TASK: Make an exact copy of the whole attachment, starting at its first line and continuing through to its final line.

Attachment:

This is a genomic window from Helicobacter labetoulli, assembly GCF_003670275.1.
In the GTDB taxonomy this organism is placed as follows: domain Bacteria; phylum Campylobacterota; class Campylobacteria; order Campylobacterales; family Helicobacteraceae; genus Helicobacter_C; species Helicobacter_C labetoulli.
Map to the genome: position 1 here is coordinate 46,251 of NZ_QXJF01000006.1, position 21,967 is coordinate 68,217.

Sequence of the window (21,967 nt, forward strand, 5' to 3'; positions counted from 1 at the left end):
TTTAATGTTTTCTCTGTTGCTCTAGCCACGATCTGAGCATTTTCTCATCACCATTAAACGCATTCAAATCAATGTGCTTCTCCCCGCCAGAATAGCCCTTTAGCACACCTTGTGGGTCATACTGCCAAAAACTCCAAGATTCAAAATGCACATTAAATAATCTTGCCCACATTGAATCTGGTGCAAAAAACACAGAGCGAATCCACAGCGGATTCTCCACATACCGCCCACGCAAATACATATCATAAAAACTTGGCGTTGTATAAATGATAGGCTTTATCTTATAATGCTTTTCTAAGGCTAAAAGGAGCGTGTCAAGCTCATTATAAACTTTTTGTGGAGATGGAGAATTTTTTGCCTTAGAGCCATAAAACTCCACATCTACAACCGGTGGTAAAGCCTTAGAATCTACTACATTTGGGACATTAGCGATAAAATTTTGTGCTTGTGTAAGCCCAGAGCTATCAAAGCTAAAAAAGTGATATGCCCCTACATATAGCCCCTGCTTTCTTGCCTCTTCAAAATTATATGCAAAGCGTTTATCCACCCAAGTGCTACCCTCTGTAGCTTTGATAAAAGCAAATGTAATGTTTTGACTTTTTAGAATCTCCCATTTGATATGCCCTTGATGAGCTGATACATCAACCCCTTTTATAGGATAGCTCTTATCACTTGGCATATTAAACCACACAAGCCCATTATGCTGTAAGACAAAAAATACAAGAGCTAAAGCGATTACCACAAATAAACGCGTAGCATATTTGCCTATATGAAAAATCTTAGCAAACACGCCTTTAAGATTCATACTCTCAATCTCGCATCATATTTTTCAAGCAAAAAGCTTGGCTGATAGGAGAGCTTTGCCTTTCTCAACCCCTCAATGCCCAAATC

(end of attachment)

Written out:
This is a genomic window from Helicobacter labetoulli, assembly GCF_003670275.1.
In the GTDB taxonomy this organism is placed as follows: domain Bacteria; phylum Campylobacterota; class Campylobacteria; order Campylobacterales; family Helicobacteraceae; genus Helicobacter_C; species Helicobacter_C labetoulli.
Map to the genome: position 1 here is coordinate 46,251 of NZ_QXJF01000006.1, position 21,967 is coordinate 68,217.

Sequence of the window (21,967 nt, forward strand, 5' to 3'; positions counted from 1 at the left end):
TTTAATGTTTTCTCTGTTGCTCTAGCCACGATCTGAGCATTTTCTCATCACCATTAAACGCATTCAAATCAATGTGCTTCTCCCCGCCAGAATAGCCCTTTAGCACACCTTGTGGGTCATACTGCCAAAAACTCCAAGATTCAAAATGCACATTAAATAATCTTGCCCACATTGAATCTGGTGCAAAAAACACAGAGCGAATCCACAGCGGATTCTCCACATACCGCCCACGCAAATACATATCATAAAAACTTGGCGTTGTATAAATGATAGGCTTTATCTTATAATGCTTTTCTAAGGCTAAAAGGAGCGTGTCAAGCTCATTATAAACTTTTTGTGGAGATGGAGAATTTTTTGCCTTAGAGCCATAAAACTCCACATCTACAACCGGTGGTAAAGCCTTAGAATCTACTACATTTGGGACATTAGCGATAAAATTTTGTGCTTGTGTAAGCCCAGAGCTATCAAAGCTAAAAAAGTGATATGCCCCTACATATAGCCCCTGCTTTCTTGCCTCTTCAAAATTATATGCAAAGCGTTTATCCACCCAAGTGCTACCCTCTGTAGCTTTGATAAAAGCAAATGTAATGTTTTGACTTTTTAGAATCTCCCATTTGATATGCCCTTGATGAGCTGATACATCAACCCCTTTTATAGGATAGCTCTTATCACTTGGCATATTAAACCACACAAGCCCATTATGCTGTAAGACAAAAAATACAAGAGCTAAAGCGATTACCACAAATAAACGCGTAGCATATTTGCCTATATGAAAAATCTTAGCAAACACGCCTTTAAGATTCATACTCTCAATCTCGCATCATATTTTTCAAGCAAAAAGCTTGGCTGATAGGAGAGCTTTGCCTTTCTCAACCCCTCAATGCCCAAATC